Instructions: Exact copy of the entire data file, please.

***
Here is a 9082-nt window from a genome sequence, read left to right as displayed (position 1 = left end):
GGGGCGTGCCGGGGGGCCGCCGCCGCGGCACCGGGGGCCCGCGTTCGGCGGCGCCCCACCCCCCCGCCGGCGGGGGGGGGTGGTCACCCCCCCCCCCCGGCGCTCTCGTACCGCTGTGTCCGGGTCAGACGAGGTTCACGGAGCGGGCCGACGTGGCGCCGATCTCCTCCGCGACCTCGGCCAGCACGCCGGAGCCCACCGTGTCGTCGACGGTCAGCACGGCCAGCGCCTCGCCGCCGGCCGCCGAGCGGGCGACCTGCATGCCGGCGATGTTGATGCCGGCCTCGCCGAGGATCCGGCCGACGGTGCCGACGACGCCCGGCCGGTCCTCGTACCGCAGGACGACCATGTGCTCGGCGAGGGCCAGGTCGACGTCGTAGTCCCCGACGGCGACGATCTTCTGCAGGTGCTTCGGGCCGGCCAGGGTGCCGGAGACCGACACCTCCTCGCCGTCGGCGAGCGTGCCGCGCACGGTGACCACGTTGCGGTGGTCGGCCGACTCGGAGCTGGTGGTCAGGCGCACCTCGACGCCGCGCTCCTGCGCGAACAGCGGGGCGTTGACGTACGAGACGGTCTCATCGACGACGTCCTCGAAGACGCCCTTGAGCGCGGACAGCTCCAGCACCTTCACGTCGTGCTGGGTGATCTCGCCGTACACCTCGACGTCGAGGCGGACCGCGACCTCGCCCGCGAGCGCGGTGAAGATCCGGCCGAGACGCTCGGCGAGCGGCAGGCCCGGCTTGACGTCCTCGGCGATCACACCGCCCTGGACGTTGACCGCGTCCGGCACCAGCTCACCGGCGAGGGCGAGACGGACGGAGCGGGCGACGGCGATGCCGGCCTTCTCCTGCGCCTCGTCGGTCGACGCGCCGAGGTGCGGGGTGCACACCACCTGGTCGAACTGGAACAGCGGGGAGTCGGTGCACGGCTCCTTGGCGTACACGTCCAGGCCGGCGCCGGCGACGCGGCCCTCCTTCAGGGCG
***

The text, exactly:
Here is a 9082-nt window from a genome sequence, read left to right as displayed (position 1 = left end):
GGGGCGTGCCGGGGGGCCGCCGCCGCGGCACCGGGGGCCCGCGTTCGGCGGCGCCCCACCCCCCCGCCGGCGGGGGGGGGTGGTCACCCCCCCCCCCCGGCGCTCTCGTACCGCTGTGTCCGGGTCAGACGAGGTTCACGGAGCGGGCCGACGTGGCGCCGATCTCCTCCGCGACCTCGGCCAGCACGCCGGAGCCCACCGTGTCGTCGACGGTCAGCACGGCCAGCGCCTCGCCGCCGGCCGCCGAGCGGGCGACCTGCATGCCGGCGATGTTGATGCCGGCCTCGCCGAGGATCCGGCCGACGGTGCCGACGACGCCCGGCCGGTCCTCGTACCGCAGGACGACCATGTGCTCGGCGAGGGCCAGGTCGACGTCGTAGTCCCCGACGGCGACGATCTTCTGCAGGTGCTTCGGGCCGGCCAGGGTGCCGGAGACCGACACCTCCTCGCCGTCGGCGAGCGTGCCGCGCACGGTGACCACGTTGCGGTGGTCGGCCGACTCGGAGCTGGTGGTCAGGCGCACCTCGACGCCGCGCTCCTGCGCGAACAGCGGGGCGTTGACGTACGAGACGGTCTCATCGACGACGTCCTCGAAGACGCCCTTGAGCGCGGACAGCTCCAGCACCTTCACGTCGTGCTGGGTGATCTCGCCGTACACCTCGACGTCGAGGCGGACCGCGACCTCGCCCGCGAGCGCGGTGAAGATCCGGCCGAGACGCTCGGCGAGCGGCAGGCCCGGCTTGACGTCCTCGGCGATCACACCGCCCTGGACGTTGACCGCGTCCGGCACCAGCTCACCGGCGAGGGCGAGACGGACGGAGCGGGCGACGGCGATGCCGGCCTTCTCCTGCGCCTCGTCGGTCGACGCGCCGAGGTGCGGGGTGCACACCACCTGGTCGAACTGGAACAGCGGGGAGTCGGTGCACGGCTCCTTGGCGTACACGTCCAGGCCGGCGCCGGCGACGCGGCCCTCCTTCAGGGCG